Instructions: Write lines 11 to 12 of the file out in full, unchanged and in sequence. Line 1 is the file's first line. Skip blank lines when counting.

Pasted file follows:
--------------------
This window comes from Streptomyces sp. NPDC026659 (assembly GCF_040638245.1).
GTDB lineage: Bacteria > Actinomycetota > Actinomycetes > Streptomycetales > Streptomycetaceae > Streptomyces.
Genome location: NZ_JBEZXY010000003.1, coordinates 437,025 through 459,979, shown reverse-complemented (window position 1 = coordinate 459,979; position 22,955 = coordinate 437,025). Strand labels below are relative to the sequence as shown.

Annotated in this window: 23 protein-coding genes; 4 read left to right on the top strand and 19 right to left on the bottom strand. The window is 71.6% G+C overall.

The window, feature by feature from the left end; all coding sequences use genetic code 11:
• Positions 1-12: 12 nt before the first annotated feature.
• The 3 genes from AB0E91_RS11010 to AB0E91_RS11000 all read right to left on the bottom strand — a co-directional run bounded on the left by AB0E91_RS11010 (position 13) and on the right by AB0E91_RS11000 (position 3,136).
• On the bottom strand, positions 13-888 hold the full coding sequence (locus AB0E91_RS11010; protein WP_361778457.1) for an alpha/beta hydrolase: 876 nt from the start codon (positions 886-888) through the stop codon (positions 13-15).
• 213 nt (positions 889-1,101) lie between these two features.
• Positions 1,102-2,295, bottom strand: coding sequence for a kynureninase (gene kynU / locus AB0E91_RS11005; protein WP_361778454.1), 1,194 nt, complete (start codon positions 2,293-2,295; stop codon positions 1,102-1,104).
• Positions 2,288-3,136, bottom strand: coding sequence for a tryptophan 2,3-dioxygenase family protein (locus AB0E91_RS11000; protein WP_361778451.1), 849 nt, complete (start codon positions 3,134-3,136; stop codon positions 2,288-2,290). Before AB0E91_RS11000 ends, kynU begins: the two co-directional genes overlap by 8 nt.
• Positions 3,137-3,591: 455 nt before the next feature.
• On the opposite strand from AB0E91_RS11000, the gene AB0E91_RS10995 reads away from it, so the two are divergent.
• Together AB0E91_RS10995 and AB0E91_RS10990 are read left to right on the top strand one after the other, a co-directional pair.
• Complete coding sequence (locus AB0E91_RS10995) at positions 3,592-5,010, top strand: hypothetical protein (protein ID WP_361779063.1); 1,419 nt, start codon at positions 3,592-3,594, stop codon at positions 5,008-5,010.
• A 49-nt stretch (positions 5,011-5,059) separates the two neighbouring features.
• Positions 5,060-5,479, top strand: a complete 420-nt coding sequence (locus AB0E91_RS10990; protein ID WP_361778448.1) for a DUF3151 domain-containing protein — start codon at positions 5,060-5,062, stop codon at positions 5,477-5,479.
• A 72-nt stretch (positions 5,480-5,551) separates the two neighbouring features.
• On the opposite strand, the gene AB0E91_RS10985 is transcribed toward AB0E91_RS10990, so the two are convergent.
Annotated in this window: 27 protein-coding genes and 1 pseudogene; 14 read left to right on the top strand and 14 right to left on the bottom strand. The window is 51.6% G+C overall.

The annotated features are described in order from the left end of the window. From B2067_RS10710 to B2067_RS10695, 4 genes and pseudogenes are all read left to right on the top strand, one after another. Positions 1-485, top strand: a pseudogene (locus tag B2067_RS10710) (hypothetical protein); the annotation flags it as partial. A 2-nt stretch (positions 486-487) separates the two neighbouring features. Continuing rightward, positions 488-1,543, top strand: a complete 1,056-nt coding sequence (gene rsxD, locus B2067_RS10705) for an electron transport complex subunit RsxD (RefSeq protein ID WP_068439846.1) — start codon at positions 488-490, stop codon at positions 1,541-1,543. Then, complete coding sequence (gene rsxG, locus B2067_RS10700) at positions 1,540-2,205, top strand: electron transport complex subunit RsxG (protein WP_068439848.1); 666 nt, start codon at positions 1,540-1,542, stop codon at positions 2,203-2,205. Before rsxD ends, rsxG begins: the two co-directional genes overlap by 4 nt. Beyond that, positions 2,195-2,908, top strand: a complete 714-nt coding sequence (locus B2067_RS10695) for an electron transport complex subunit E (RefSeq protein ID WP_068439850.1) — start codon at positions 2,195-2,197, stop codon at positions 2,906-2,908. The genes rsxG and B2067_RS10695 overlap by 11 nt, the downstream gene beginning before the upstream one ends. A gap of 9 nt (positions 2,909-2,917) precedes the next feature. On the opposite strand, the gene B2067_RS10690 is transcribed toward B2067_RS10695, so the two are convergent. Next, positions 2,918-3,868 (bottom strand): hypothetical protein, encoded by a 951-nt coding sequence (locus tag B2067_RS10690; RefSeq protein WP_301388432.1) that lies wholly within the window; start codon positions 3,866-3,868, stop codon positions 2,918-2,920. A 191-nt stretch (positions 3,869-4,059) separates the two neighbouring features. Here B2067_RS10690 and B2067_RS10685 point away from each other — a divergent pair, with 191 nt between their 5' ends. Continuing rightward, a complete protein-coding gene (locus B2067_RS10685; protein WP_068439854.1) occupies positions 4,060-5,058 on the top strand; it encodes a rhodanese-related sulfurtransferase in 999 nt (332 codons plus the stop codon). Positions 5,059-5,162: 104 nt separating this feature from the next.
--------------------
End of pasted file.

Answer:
• Positions 2,288-3,136, bottom strand: coding sequence for a tryptophan 2,3-dioxygenase family protein (locus AB0E91_RS11000; protein WP_361778451.1), 849 nt, complete (start codon positions 3,134-3,136; stop codon positions 2,288-2,290). Before AB0E91_RS11000 ends, kynU begins: the two co-directional genes overlap by 8 nt.
• Positions 3,137-3,591: 455 nt before the next feature.